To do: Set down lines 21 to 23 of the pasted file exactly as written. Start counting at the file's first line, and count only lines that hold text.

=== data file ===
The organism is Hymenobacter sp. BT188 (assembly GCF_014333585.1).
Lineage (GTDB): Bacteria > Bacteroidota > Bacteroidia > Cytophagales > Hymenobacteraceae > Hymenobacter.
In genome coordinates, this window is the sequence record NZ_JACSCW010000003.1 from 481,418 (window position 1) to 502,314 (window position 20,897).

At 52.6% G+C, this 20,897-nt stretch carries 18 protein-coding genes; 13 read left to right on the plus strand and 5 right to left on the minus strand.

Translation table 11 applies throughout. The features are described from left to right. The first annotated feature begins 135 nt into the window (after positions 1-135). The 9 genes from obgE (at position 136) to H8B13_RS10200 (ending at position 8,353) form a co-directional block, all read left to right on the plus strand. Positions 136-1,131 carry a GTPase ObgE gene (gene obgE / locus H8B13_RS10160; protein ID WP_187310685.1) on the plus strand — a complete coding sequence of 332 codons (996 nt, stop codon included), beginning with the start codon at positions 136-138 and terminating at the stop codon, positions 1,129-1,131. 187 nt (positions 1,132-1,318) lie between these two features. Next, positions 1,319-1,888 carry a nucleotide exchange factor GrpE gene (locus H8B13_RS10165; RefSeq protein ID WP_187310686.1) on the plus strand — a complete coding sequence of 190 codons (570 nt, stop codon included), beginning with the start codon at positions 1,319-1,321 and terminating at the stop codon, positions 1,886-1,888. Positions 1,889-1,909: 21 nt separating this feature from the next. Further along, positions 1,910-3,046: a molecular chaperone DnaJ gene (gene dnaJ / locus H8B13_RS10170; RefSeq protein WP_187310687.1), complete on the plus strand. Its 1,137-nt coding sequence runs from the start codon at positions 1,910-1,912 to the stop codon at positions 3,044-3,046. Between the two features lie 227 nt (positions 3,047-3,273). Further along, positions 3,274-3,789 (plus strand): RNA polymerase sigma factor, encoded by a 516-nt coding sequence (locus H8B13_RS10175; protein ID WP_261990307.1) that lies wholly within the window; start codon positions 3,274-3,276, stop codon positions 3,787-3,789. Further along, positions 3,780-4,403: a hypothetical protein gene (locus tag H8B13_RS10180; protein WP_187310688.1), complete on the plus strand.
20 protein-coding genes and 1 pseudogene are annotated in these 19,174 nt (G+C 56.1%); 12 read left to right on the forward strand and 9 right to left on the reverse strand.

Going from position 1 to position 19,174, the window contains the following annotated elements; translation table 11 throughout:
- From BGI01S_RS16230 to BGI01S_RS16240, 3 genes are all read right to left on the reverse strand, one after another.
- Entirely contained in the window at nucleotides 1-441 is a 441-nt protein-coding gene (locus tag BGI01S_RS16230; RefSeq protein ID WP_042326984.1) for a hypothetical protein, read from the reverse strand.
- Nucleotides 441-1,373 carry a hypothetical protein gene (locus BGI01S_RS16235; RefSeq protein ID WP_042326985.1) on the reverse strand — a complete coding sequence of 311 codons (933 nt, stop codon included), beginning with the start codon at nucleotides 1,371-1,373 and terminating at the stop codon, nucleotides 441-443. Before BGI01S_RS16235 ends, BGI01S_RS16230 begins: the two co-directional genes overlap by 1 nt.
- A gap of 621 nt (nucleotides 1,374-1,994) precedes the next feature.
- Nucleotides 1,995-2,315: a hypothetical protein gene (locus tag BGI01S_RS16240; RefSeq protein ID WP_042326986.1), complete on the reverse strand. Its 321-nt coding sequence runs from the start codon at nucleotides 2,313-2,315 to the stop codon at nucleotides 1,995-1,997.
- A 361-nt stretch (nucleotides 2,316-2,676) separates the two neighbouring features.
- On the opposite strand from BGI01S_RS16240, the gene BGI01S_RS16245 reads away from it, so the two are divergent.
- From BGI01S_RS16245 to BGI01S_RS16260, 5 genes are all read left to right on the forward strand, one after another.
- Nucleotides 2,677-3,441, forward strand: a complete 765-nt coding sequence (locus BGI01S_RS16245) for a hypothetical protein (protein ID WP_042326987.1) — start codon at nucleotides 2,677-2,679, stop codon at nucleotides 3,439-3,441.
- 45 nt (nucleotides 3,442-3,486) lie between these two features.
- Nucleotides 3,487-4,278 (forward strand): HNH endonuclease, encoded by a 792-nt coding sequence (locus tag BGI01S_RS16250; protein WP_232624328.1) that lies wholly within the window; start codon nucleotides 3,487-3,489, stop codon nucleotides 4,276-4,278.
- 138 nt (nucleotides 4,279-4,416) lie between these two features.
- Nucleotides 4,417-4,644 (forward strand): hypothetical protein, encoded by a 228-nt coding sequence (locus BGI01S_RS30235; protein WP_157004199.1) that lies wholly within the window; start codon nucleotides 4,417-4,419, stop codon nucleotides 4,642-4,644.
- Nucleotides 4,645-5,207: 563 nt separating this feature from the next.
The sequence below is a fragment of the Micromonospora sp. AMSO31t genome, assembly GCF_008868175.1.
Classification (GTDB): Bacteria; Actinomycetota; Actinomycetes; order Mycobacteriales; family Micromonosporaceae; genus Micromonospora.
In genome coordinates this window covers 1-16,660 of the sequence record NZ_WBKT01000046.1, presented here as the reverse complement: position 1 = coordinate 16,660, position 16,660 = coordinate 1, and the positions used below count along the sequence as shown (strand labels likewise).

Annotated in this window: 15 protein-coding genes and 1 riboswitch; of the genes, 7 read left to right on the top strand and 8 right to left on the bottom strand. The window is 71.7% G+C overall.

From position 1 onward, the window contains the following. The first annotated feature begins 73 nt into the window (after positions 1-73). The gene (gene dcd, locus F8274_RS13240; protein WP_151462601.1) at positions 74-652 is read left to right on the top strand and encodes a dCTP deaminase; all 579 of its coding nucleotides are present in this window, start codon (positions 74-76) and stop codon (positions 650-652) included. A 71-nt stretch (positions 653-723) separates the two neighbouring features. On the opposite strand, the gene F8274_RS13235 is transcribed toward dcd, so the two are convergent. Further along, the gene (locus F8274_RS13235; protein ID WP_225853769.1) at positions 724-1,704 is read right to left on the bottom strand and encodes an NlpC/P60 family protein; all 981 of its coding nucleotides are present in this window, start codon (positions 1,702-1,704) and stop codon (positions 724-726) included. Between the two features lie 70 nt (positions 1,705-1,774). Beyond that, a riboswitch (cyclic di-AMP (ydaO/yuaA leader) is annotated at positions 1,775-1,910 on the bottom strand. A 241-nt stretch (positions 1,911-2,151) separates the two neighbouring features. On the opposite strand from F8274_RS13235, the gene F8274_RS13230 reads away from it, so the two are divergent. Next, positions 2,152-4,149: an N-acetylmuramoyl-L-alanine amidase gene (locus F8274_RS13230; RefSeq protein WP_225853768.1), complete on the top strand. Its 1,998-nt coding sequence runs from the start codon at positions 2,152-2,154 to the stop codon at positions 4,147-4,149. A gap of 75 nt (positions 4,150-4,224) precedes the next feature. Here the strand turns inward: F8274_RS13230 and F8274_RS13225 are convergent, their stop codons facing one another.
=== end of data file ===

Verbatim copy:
- Nucleotides 4,645-5,207: 563 nt separating this feature from the next.
The sequence below is a fragment of the Micromonospora sp. AMSO31t genome, assembly GCF_008868175.1.
Classification (GTDB): Bacteria; Actinomycetota; Actinomycetes; order Mycobacteriales; family Micromonosporaceae; genus Micromonospora.